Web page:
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PEAPACK, NJ-When London-based Pharmacia bought Upjohn a few years back, it promptly began scouting for a site in the world’s pharmaceutical capital–New Jersey–to relocate its world headquarters. The vacant 550,000-sf former headquarters of Beneficial Finance in this semi-rural community of only 2,300 was the perfect fit.

Now, however, it’s not enough. Company officials are looking to more than double the size of the 10-building campus, and recently floated a trial balloon before the community’s zoning and planning board on the project. Under current zoning, Pharmacia can build another 430,000 sf of space, but company officials are looking at as much as 650,000 sf.

Another option–leasing additional space nearby–is currently unworkable. As company spokesman Paul Fitzhenry recently told local reporters, “We’ve already leased all of the available space in the immediate vicinity.”

Indeed, despite several major office projects being done by the likes of Hines, Gale & Wentworth and the Advance Group, the vacancy rate in the I-78/287 submarket, encompassing Bridgewater, Bedminster and several other communities in central Somerset County, is about 5%, compared to 18% just a few years ago. Class A asking rents have climbed to a pricey $32-35 per sf.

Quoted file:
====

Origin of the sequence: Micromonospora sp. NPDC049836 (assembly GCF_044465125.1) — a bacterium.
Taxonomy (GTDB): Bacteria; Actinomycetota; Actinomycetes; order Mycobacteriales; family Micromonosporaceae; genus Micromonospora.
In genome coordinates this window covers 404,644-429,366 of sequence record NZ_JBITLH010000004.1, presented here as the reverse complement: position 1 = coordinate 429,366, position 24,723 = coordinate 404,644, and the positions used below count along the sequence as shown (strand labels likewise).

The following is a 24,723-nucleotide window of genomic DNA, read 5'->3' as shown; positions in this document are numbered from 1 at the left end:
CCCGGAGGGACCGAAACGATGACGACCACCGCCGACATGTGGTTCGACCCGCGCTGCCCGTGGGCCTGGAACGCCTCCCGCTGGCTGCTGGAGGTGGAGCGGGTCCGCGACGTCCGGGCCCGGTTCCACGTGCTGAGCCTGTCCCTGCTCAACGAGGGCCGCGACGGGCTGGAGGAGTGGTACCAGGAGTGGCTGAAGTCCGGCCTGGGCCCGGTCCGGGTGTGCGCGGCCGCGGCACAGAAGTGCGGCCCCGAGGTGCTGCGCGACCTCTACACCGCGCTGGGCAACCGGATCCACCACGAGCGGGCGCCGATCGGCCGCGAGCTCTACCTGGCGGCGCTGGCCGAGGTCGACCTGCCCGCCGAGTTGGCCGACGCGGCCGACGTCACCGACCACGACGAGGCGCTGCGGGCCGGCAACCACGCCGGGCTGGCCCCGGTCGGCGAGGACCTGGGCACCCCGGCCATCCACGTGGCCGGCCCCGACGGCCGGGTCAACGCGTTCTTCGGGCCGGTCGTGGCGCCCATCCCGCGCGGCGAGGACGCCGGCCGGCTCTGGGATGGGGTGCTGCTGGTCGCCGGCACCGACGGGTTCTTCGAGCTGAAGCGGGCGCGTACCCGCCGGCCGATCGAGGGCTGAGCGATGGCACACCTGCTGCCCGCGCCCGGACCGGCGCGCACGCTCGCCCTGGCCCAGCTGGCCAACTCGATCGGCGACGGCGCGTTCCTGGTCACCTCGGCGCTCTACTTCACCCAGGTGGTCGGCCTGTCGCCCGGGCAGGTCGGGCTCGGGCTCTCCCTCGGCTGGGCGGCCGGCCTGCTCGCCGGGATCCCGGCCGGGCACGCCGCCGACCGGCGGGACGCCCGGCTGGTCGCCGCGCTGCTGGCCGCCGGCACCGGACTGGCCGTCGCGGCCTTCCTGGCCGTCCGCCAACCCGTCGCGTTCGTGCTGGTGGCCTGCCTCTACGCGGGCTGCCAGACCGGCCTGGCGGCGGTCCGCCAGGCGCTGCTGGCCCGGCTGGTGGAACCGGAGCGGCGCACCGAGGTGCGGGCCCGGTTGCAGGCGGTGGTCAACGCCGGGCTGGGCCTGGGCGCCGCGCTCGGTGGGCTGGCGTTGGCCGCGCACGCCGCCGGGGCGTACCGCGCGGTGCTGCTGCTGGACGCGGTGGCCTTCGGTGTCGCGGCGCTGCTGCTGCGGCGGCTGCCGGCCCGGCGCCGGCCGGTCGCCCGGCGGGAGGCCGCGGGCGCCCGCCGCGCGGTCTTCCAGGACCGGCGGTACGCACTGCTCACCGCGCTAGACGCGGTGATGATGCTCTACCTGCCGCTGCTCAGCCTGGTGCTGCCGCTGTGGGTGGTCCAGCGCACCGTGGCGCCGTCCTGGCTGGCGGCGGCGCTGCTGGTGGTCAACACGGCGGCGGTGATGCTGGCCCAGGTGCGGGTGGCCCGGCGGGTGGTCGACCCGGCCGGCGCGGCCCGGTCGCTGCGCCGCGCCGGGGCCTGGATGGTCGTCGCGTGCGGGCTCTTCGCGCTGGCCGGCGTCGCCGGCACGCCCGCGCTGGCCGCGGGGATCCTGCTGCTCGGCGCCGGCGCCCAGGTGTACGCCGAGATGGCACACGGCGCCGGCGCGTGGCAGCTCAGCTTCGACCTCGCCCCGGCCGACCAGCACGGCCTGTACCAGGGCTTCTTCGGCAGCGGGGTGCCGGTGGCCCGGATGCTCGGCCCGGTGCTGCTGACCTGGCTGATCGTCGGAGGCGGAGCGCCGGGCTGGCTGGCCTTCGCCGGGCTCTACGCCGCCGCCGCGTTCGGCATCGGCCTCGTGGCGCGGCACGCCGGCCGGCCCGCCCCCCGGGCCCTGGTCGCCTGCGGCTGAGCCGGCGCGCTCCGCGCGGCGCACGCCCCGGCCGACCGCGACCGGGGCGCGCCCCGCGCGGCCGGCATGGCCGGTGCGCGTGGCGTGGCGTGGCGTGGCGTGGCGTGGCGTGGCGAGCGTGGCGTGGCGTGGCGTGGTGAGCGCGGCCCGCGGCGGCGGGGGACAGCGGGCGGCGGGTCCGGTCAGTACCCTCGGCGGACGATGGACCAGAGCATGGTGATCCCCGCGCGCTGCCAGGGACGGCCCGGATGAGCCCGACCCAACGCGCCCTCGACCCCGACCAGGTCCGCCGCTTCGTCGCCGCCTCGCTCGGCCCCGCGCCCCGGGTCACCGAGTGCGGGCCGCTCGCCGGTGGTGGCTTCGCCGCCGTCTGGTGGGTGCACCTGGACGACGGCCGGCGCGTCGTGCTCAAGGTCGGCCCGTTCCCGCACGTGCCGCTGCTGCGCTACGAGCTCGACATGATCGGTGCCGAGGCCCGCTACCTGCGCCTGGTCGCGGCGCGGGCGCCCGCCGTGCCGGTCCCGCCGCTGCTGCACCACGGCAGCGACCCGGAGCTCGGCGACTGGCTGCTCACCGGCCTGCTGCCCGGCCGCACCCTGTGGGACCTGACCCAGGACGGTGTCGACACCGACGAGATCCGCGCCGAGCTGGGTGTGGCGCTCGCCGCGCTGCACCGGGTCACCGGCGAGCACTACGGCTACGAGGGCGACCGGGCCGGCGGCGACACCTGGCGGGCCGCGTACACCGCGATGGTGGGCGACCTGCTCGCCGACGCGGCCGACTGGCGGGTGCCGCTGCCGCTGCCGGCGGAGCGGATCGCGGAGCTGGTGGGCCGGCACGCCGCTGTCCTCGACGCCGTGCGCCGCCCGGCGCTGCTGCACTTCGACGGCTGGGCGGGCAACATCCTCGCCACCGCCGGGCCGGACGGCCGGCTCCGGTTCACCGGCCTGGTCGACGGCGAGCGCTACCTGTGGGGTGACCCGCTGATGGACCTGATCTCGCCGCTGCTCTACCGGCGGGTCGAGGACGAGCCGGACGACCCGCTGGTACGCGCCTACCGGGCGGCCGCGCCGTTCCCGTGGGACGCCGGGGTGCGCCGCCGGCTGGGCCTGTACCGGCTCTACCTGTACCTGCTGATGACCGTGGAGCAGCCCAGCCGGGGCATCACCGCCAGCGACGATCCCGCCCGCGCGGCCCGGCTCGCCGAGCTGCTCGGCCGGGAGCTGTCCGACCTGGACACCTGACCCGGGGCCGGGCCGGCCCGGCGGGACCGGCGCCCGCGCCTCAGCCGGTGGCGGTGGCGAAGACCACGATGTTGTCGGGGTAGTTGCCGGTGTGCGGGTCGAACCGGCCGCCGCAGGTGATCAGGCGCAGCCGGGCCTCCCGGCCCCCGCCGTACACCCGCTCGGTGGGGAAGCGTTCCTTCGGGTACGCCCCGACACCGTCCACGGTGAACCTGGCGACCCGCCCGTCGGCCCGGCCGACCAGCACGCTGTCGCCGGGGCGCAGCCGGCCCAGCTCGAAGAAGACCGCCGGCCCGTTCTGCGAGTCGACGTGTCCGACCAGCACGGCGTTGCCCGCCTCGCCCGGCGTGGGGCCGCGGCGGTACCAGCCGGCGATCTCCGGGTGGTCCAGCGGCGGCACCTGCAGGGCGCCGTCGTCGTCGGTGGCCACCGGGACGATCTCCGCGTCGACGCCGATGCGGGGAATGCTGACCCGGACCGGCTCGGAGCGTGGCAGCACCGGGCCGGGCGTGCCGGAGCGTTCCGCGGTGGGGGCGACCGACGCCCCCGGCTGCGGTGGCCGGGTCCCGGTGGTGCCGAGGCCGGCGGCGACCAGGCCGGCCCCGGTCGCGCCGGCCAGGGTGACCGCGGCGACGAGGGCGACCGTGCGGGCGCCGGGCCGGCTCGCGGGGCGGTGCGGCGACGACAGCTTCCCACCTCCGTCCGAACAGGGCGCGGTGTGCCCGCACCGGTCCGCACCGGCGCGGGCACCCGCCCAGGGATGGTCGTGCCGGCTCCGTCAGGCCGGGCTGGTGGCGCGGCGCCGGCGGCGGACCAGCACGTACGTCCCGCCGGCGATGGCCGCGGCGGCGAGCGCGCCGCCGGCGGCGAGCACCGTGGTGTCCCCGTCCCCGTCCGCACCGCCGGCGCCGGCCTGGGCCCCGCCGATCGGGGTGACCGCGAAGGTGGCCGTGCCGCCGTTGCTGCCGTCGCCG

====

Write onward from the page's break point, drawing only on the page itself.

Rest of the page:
Fueling Pharmacia’s growth, in addition to a hot product line that includes Rogaine, Nicorette, Celebrex and Detrol, is its recent acquisition of Monsanto, including its G.D. Searle drug unit. In about six months, the company plans to move some 1,200 sales and administrative people from Monsanto’s Chicago-area offices, increasing Pharmacia’s New Jersey workforce to more than 2,200. Worldwide, Pharmacia employs more than 60,000, and spends more than $2 billion on R&D alone.

As far as the expansion, local officials have expressed concerns about things like traffic, design and ongoing use of on-site ball fields by locals. Mayor Vincent Girardy and fellow board members, however, like the additional property taxes, and see the proposed project as an opportunity “to stabilize sewer rates.”

In any case, “We’re still in a preliminary stage on this project, according to Fitzhenry. “We want to make this a very open process.”

Besides the general size of the proposed project, Pharmacia has offered no concrete plans in terms of design, timeline, cost and other development factors.

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